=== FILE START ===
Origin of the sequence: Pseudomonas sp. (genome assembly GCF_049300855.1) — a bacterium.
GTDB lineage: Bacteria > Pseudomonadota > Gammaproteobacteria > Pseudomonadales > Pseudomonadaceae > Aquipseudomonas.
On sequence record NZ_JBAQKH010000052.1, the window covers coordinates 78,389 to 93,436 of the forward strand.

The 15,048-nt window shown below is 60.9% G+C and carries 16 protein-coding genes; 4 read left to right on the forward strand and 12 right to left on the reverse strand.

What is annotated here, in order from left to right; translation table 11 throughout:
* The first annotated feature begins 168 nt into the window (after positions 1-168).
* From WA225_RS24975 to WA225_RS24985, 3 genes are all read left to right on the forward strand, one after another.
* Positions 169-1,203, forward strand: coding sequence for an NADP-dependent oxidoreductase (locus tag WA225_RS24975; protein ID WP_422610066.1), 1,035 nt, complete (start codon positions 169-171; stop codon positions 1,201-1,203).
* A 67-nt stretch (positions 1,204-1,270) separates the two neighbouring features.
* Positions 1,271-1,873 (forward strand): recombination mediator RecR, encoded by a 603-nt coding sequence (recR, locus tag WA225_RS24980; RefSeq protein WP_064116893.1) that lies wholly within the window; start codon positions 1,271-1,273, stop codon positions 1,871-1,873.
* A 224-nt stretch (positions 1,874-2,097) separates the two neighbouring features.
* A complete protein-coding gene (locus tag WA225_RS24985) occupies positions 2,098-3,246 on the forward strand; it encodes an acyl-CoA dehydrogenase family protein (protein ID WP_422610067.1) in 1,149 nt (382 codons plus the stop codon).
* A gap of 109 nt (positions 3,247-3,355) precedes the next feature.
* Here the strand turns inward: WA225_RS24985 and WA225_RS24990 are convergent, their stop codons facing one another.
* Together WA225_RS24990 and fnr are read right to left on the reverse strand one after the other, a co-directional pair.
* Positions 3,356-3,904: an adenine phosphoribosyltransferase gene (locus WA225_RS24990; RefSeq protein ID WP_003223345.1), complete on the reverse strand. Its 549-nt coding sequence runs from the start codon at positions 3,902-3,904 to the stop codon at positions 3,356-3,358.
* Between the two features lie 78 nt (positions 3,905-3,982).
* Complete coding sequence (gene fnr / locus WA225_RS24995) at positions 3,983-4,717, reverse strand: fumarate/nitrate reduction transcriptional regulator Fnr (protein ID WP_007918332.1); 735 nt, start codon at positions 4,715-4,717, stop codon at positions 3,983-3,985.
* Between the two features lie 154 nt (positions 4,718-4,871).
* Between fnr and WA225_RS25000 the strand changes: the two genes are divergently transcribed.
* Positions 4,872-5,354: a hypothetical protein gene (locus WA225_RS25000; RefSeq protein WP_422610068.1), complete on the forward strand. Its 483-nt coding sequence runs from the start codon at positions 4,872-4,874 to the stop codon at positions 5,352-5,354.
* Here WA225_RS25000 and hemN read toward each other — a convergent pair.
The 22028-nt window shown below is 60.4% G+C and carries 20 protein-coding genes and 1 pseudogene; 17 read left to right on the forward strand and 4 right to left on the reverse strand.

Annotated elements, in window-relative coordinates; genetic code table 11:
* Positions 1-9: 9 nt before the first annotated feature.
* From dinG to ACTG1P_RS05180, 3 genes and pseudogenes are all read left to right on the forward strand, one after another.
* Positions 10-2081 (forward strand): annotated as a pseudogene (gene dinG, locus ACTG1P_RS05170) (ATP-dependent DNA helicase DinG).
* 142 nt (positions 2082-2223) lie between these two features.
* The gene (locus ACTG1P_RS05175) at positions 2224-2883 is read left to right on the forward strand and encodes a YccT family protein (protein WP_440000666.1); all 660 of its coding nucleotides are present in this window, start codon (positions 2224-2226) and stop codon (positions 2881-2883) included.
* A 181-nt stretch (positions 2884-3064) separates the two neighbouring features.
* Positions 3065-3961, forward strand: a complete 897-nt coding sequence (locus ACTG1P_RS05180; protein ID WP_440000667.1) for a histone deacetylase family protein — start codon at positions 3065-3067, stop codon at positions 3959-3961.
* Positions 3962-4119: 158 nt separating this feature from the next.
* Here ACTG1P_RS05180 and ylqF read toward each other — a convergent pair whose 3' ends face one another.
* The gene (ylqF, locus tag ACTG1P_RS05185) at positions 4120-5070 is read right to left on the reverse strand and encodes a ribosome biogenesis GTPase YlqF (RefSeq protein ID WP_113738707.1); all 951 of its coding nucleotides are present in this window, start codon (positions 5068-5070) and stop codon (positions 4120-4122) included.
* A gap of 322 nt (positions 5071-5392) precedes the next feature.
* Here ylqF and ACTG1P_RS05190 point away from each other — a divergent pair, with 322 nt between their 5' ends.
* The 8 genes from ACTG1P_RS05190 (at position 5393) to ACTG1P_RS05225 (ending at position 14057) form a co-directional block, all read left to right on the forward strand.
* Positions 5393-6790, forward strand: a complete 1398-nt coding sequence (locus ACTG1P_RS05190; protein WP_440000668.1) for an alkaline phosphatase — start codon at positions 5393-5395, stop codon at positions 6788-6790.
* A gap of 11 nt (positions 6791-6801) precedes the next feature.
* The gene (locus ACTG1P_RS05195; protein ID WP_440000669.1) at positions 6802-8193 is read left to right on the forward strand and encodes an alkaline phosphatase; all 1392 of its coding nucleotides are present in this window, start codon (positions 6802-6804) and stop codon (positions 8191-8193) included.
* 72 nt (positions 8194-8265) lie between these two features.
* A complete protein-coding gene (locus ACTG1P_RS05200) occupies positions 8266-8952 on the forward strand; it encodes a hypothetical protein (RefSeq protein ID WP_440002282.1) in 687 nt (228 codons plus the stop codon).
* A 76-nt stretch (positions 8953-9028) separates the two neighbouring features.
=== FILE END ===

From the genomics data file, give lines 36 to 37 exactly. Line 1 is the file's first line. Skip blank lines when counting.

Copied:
* Here ylqF and ACTG1P_RS05190 point away from each other — a divergent pair, with 322 nt between their 5' ends.
* The 8 genes from ACTG1P_RS05190 (at position 5393) to ACTG1P_RS05225 (ending at position 14057) form a co-directional block, all read left to right on the forward strand.